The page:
by Dave Gardner
A new business-oriented connection to the Steel City was launched at the Wilkes-Barre/Scranton International Airport by Regional Sky, an air carrier headquartered in NEPA that has offered charter flights since 1999 under the name Public Charters.
The new air runs, according to Carl Beardsley Jr., airport executive director, feature two corporate-style daily flights on weekdays from Avoca to the expansive Pittsburgh International Airport. The connection was established to capitalize on the demand for quick transportation to and from Pittsburgh because of increased business travel.
Beardsley confirmed the airport’s management had been receiving questions about the possibility of direct flights to Pittsburgh, which was formerly a key hub within the USAir system. With the evolution of commerce, Pittsburgh became an origin and destination market. It houses key business interests, such as PNC Bank and Cabot Oil and Gas, along with other support businesses working within NEPA’s Marcellus Shale region, where vast amounts of natural gas are withdrawn.
“We’re reaching out to the business community and the travel agents to promote these new runs to Pittsburgh, and we fully understand that it will take time for this alternative transportation to fully catch on,” Beardsley said. “Business people can now go in the morning to Pittsburgh and return on the same day, and there is a strong market for this.”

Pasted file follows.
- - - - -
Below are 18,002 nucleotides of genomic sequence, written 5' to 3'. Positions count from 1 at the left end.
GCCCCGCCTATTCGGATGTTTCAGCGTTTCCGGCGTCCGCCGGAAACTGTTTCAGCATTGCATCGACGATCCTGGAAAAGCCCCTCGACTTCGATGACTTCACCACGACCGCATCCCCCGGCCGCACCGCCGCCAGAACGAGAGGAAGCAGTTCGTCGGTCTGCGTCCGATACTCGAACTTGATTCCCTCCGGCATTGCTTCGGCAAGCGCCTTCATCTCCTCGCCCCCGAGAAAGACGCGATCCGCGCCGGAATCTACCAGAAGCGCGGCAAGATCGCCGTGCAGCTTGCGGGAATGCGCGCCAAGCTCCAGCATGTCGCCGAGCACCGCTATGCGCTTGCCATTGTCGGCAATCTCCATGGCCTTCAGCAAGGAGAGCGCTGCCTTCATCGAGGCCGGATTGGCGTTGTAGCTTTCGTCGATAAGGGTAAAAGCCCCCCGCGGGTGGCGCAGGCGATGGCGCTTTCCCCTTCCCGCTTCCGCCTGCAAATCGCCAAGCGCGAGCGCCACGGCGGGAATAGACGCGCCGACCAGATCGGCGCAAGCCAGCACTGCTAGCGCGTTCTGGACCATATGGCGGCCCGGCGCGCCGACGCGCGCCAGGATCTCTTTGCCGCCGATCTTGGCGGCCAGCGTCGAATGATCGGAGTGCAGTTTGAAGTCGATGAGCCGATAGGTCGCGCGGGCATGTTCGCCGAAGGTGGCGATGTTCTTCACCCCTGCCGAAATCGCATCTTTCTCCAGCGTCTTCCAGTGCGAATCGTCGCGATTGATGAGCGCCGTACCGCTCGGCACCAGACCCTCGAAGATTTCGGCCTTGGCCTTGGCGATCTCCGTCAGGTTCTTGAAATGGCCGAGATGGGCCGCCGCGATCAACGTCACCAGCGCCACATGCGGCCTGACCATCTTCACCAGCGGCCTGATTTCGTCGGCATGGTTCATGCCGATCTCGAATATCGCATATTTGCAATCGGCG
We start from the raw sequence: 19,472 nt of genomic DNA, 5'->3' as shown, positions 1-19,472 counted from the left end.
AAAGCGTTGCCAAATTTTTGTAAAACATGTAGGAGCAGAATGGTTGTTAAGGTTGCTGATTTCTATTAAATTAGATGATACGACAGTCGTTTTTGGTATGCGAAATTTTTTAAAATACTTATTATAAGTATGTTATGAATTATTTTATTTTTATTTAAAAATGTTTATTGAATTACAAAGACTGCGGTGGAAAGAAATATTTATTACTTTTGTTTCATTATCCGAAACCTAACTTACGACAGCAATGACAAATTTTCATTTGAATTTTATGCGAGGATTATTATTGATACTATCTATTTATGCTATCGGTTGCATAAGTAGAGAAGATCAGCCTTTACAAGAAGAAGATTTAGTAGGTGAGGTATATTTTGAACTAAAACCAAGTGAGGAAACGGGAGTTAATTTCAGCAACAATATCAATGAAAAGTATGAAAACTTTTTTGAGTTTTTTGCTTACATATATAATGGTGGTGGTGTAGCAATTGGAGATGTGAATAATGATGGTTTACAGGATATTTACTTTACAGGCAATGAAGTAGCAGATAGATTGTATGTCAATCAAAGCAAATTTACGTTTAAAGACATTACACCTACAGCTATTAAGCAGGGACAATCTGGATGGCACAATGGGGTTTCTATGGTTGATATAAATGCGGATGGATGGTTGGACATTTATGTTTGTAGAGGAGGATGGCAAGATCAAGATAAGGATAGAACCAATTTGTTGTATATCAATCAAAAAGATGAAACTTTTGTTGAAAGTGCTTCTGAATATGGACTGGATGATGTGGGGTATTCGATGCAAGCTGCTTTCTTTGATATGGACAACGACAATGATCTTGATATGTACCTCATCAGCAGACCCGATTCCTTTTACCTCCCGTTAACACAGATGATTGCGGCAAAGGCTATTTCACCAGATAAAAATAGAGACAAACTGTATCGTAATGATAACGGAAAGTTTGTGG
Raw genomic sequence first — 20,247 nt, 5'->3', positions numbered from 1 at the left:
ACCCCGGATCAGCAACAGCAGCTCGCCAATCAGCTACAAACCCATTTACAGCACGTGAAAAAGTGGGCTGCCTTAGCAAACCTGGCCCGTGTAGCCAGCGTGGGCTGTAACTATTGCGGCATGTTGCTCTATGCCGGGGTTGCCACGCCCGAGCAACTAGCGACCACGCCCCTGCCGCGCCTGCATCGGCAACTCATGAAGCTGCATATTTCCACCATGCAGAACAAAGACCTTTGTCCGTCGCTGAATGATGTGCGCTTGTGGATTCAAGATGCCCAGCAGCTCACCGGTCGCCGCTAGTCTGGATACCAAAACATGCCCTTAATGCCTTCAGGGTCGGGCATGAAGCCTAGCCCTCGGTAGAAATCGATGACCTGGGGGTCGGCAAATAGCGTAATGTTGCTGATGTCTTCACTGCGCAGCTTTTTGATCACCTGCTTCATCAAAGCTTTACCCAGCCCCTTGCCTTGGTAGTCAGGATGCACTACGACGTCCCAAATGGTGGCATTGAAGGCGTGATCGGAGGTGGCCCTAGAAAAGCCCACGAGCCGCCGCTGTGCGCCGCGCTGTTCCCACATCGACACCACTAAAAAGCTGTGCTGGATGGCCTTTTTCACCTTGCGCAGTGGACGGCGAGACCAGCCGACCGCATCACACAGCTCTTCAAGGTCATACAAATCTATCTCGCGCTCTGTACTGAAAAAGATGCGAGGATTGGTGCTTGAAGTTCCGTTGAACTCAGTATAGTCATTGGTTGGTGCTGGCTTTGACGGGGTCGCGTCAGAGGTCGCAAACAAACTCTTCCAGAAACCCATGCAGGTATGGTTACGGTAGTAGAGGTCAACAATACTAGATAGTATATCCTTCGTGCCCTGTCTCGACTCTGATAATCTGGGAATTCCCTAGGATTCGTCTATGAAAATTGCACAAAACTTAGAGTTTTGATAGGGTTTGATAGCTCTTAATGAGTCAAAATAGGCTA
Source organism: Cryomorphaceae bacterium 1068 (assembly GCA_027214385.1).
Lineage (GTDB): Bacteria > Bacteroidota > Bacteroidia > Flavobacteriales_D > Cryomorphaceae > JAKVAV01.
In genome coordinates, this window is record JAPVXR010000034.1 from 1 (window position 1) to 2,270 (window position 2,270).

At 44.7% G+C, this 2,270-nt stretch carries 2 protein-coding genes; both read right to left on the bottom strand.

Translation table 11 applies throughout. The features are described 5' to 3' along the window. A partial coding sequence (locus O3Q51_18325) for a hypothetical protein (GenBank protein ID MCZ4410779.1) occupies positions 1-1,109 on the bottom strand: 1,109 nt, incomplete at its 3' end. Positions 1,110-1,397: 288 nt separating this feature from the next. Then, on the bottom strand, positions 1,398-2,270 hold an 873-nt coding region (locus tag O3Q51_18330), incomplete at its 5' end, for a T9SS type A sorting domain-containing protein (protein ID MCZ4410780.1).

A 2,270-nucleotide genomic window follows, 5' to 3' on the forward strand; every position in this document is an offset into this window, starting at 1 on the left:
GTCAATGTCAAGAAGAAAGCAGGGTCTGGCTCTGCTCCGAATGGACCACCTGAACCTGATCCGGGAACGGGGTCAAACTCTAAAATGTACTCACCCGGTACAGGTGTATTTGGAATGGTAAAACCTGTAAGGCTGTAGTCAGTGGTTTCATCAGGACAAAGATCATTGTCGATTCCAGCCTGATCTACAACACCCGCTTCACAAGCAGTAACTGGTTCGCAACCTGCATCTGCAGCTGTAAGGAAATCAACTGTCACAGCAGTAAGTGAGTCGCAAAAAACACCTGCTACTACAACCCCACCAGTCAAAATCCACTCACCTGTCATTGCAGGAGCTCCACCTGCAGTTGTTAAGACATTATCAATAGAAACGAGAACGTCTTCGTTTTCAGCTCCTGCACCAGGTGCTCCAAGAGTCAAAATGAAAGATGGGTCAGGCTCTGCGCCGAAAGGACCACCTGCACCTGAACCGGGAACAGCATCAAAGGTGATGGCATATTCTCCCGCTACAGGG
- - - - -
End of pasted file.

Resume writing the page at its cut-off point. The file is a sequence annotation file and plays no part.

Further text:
Regional Sky is in some ways a niche airline. It bills itself as a carrier that “focuses on markets that are underserved by major airlines’ scheduled services,” with convenience, amenities and pricing that is “competitive with the major airlines.”
Jim Gallagher, CEO and president of Regional Sky, emphasized corporate transportation to Pittsburgh, which formerly involved a difficult five-hour drive, can now be accomplished within one hour. Regional Sky is using seven-seat Piper Charter Series aircraft for the run, one of which can climb to an altitude of 27,000 feet, guaranteeing a smooth ride.
“We took our airline charter certification and got it upgraded to allow all of this to become possible,” said Gallagher, a long-time veteran employee of the airline business. “The new flights are truly corporate-style in nature, and also an indication of the number of business connections that now exist between Pittsburgh and NEPA.”Ongoing evolution
Change and expansion have been the norm since the Wilkes-Barre/Scranton International Airport officially opened in 1947. The 900-plus acre facility, which began with carriers such as Colonial Airlines and American Airlines, is now the fifth largest airport in Pennsylvania when measured by the number of passengers boarding flights. It operates two asphalt runways.
The airport achieved international status in 1975 when cargo flights to Canada kicked off. An $80 million terminal with jetways and a multi-level parking garage opened in 2006. A new control tower began operation in 2012.
More recently, the airport’s management relocated the crucial security screen checkpoint to the top of the escalators in the spacious terminal building. According to Beardsley, the revised security system is brighter and faster than the old location adjacent to the boarding gates.
“This a very welcoming space, where passengers can now pass through security and enjoy a coffee and bagel or donut without feeling that they are in an overbearing area,” said Beardsley.
He added the airport’s old terminal was demolished and the space is being replaced by an overflow parking area, which will accommodate about 100 vehicles.
The popular air show, which consistently drew large crowds of aviation enthusiasts, will return next spring.